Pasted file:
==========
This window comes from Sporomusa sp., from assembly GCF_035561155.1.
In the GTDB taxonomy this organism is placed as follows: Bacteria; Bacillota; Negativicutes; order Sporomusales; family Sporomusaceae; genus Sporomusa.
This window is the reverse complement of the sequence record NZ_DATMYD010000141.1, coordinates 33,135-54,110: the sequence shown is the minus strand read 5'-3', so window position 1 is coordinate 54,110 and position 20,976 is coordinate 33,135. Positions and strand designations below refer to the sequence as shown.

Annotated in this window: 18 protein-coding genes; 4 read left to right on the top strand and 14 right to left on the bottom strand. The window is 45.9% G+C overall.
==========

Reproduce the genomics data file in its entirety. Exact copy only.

This window comes from Sporomusa sp., from assembly GCF_035561155.1.
In the GTDB taxonomy this organism is placed as follows: Bacteria; Bacillota; Negativicutes; order Sporomusales; family Sporomusaceae; genus Sporomusa.
This window is the reverse complement of the sequence record NZ_DATMYD010000141.1, coordinates 33,135-54,110: the sequence shown is the minus strand read 5'-3', so window position 1 is coordinate 54,110 and position 20,976 is coordinate 33,135. Positions and strand designations below refer to the sequence as shown.

Annotated in this window: 18 protein-coding genes; 4 read left to right on the top strand and 14 right to left on the bottom strand. The window is 45.9% G+C overall.